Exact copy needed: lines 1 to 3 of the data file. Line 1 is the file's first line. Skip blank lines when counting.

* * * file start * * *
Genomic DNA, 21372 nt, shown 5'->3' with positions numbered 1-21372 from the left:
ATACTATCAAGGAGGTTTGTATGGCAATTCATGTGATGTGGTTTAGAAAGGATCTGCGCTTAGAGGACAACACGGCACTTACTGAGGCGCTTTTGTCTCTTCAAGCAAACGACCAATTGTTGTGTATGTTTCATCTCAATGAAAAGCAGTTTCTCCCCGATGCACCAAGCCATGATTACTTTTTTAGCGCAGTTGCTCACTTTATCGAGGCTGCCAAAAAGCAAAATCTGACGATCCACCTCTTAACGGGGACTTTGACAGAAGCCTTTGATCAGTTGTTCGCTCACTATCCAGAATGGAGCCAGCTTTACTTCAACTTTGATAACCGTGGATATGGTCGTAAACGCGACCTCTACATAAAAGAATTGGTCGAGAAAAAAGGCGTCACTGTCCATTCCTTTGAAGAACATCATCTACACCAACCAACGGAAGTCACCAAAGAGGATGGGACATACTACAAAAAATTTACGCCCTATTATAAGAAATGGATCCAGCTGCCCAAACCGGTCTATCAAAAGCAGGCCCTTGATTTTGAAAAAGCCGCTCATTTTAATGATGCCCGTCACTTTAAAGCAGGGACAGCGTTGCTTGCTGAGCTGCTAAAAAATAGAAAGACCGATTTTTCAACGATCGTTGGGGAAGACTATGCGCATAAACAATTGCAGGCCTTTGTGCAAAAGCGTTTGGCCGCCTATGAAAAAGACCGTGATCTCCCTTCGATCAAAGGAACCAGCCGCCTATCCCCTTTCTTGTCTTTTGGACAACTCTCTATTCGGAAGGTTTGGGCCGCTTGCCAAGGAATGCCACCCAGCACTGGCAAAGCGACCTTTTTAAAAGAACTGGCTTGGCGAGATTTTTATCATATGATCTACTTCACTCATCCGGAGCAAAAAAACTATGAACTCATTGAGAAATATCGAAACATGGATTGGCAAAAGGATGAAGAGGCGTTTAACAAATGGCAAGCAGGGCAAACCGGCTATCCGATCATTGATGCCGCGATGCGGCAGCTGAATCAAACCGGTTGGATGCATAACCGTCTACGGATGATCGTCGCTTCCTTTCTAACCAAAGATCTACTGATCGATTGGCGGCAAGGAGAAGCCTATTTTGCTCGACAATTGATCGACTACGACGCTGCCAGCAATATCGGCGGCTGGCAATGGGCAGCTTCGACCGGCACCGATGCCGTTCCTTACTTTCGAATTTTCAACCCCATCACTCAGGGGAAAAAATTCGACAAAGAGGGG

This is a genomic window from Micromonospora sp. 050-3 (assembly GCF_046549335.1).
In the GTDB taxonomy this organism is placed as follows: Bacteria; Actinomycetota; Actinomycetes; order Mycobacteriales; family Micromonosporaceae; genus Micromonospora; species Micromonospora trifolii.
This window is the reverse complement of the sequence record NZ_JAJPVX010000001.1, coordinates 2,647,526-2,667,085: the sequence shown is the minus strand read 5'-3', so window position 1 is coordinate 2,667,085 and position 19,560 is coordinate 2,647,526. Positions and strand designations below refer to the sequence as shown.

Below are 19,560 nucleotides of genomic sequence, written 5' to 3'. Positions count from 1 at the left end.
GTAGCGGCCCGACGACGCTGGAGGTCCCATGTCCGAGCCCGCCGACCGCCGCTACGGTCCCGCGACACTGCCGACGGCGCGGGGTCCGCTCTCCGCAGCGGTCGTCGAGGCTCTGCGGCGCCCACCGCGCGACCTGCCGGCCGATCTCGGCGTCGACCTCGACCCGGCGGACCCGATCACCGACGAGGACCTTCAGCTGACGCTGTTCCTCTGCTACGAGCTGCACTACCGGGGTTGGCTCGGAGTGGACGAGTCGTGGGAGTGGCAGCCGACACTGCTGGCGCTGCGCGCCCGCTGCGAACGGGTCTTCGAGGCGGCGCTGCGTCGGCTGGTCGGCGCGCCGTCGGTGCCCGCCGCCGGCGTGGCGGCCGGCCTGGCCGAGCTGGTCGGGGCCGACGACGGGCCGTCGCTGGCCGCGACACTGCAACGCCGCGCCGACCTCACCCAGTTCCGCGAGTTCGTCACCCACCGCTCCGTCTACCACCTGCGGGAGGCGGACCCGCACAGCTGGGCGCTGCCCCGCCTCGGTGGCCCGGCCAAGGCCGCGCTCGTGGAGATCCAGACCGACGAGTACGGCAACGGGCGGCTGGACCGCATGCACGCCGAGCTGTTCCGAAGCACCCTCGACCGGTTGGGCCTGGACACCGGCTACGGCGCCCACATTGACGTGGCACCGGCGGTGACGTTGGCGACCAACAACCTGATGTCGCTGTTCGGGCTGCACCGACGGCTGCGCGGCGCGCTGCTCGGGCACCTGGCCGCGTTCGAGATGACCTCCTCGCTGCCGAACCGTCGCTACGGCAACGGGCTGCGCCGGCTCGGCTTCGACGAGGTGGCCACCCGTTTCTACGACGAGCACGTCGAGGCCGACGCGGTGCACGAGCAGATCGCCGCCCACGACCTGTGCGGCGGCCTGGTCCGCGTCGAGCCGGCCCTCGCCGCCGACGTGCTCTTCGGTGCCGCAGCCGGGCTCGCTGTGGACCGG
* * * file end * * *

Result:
Genomic DNA, 21372 nt, shown 5'->3' with positions numbered 1-21372 from the left:
ATACTATCAAGGAGGTTTGTATGGCAATTCATGTGATGTGGTTTAGAAAGGATCTGCGCTTAGAGGACAACACGGCACTTACTGAGGCGCTTTTGTCTCTTCAAGCAAACGACCAATTGTTGTGTATGTTTCATCTCAATGAAAAGCAGTTTCTCCCCGATGCACCAAGCCATGATTACTTTTTTAGCGCAGTTGCTCACTTTATCGAGGCTGCCAAAAAGCAAAATCTGACGATCCACCTCTTAACGGGGACTTTGACAGAAGCCTTTGATCAGTTGTTCGCTCACTATCCAGAATGGAGCCAGCTTTACTTCAACTTTGATAACCGTGGATATGGTCGTAAACGCGACCTCTACATAAAAGAATTGGTCGAGAAAAAAGGCGTCACTGTCCATTCCTTTGAAGAACATCATCTACACCAACCAACGGAAGTCACCAAAGAGGATGGGACATACTACAAAAAATTTACGCCCTATTATAAGAAATGGATCCAGCTGCCCAAACCGGTCTATCAAAAGCAGGCCCTTGATTTTGAAAAAGCCGCTCATTTTAATGATGCCCGTCACTTTAAAGCAGGGACAGCGTTGCTTGCTGAGCTGCTAAAAAATAGAAAGACCGATTTTTCAACGATCGTTGGGGAAGACTATGCGCATAAACAATTGCAGGCCTTTGTGCAAAAGCGTTTGGCCGCCTATGAAAAAGACCGTGATCTCCCTTCGATCAAAGGAACCAGCCGCCTATCCCCTTTCTTGTCTTTTGGACAACTCTCTATTCGGAAGGTTTGGGCCGCTTGCCAAGGAATGCCACCCAGCACTGGCAAAGCGACCTTTTTAAAAGAACTGGCTTGGCGAGATTTTTATCATATGATCTACTTCACTCATCCGGAGCAAAAAAACTATGAACTCATTGAGAAATATCGAAACATGGATTGGCAAAAGGATGAAGAGGCGTTTAACAAATGGCAAGCAGGGCAAACCGGCTATCCGATCATTGATGCCGCGATGCGGCAGCTGAATCAAACCGGTTGGATGCATAACCGTCTACGGATGATCGTCGCTTCCTTTCTAACCAAAGATCTACTGATCGATTGGCGGCAAGGAGAAGCCTATTTTGCTCGACAATTGATCGACTACGACGCTGCCAGCAATATCGGCGGCTGGCAATGGGCAGCTTCGACCGGCACCGATGCCGTTCCTTACTTTCGAATTTTCAACCCCATCACTCAGGGGAAAAAATTCGACAAAGAGGGG

This is a genomic window from Micromonospora sp. 050-3 (assembly GCF_046549335.1).